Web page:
Now that we're fully into summer, it's time to consider shifting from red wine to whites and rosés. White is a no brainer; picking a good rosé may be more of a challenge.
Rosés have been experiencing renewed popularity. Many of Chicago's most noteworthy, Michelin-starred restaurants, like Sixteen and Alinea, now carry extensive offerings in the rosé category. And why not?! Light and sweet, rosé responds well to a chill, which is welcome on a summer night; and it's frequently the product of Pinot noir grapes, which are rightly renowned for their versatility. It's not hard to enjoy both the Pinot noir grape in either in red or a rosé wine with fish, meat or vegetables.
When I was a kid, much rosé wine was considered the fancy stuff. Many Baby Boomers will remember Mateus and Lancers, both rosé wines sold in fancy bottles.
As American wine tastes became more sophisticated, rosé seemed suddenly puerile. Those rosé wines we'd innocently thought were fancy turned out, as we grew more mature in our tastes, to be at best mediocre if not downright undrinkable.
But rosé can be fine wine, as was proven to us again – if any proof was necessary – when my wife and I were traveling in Sonoma earlier this year.
In the Russian River Valley, we stopped at the vineyard of Inman Family Wines where Kathleen Inman is proprietor and primary winemaker. What makes Inman's rosé wine different is that it's "intentional." Much rosé on the market is made from the run-off juice created during the process of making red wines, many times a red pinot noir.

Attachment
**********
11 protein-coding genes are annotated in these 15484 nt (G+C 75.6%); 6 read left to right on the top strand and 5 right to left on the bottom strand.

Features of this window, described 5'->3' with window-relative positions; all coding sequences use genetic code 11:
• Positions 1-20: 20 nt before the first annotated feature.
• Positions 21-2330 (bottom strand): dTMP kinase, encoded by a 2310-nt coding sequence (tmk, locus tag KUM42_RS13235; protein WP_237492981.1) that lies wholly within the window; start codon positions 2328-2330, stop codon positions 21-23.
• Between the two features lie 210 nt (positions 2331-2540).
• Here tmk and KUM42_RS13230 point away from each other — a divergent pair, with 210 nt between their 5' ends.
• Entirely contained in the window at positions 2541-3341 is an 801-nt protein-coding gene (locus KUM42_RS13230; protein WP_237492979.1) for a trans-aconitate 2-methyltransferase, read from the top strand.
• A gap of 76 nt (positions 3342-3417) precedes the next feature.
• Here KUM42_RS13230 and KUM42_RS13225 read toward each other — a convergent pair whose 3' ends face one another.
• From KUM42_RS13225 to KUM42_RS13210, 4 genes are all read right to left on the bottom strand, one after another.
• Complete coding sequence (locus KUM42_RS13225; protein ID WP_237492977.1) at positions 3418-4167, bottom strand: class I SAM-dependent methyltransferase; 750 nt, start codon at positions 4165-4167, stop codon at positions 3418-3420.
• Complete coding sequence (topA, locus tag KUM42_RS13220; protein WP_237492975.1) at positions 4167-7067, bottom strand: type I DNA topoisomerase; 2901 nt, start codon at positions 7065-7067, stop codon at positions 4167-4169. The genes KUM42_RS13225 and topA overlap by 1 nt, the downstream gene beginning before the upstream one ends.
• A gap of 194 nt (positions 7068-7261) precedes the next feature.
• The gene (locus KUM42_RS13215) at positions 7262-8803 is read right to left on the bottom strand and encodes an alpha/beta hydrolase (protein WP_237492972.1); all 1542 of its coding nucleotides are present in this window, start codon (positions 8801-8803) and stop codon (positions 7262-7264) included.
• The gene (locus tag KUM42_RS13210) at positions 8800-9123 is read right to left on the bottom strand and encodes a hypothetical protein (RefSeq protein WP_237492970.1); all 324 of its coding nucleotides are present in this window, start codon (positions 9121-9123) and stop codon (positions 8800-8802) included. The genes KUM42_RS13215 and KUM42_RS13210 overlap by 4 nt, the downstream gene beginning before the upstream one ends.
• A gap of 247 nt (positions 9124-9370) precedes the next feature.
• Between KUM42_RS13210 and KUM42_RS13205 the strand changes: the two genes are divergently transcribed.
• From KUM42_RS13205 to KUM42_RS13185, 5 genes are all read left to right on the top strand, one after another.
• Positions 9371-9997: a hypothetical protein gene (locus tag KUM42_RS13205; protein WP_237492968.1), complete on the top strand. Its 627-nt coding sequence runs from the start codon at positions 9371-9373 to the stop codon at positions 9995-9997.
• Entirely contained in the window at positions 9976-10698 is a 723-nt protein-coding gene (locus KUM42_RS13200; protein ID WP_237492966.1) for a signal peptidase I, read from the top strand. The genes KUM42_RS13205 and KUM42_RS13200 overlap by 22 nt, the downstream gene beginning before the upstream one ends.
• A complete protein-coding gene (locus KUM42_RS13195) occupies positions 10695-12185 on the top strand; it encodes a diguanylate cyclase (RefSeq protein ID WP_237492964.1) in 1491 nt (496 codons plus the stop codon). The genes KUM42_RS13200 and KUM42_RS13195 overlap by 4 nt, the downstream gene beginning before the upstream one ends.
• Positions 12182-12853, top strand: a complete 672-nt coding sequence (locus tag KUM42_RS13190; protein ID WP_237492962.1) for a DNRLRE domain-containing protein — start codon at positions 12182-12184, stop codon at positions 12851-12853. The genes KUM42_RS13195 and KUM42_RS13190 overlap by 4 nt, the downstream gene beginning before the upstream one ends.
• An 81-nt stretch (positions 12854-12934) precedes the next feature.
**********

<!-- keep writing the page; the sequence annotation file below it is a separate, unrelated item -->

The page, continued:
Inman grows 100% organic pinot noir grapes in her Russian River Valley farm, and she makes red pinot noir wine, but she also grows and presses some pinot noir grapes specifically for rosé wine. This is a common practice in Provence, France, but it's much less common in the United States.
I asked Inman to explain the quality difference between her intentional rosés and rosés that are made from run-off.
According to Inman, "the fruit for an intentional rosé is picked when the fruit is ideal for a rosé; the sugar levels are lower so that the resultant alcohol will be naturally lower, and the natural acid will be higher than if the fruit is left longer on the vine to ripen further for red wine production. Both of these factors help to create crisp and refreshing food-friendly wine."
When a rosé is created using juice that's bled from a grape during red wine production, Inman explained, "acidity in the red wine grapes will tend to be lower and the sugar will tend to be higher. To adjust for this, the winery will add many gallons of water to the juice along with tartaric acid. Adding water to the juice can dilute the intensity of the fruit, affecting the aromatics, flavor and the wine's ability to age."
The intentional method of producing rosé is more expensive, but it yields a better, more interesting bottle because the whole grape is used, not just the run-off, so the resulting juice can develop more complexity.
We bought a bottle of Inman's Endless Crush (so named, romantically, in reference to Inman's husband). We were very happy with this rosé. Although Inman assured us it would age well (which is not true of all rosés), we couldn't wait. We found it to have slight notes of citrus, melon and berry, with a great nose: it was excellent with crab, and it would definitely be versatile enough for many summer dishes.
You can try Inman's wine at several Chicago restaurants, including Sixteen and Alinea, or you can buy a bottle of Inman Pinot noir at Famous Liquors; and if you do, ask if you can order some of Inman's rosés – they're unusually good.
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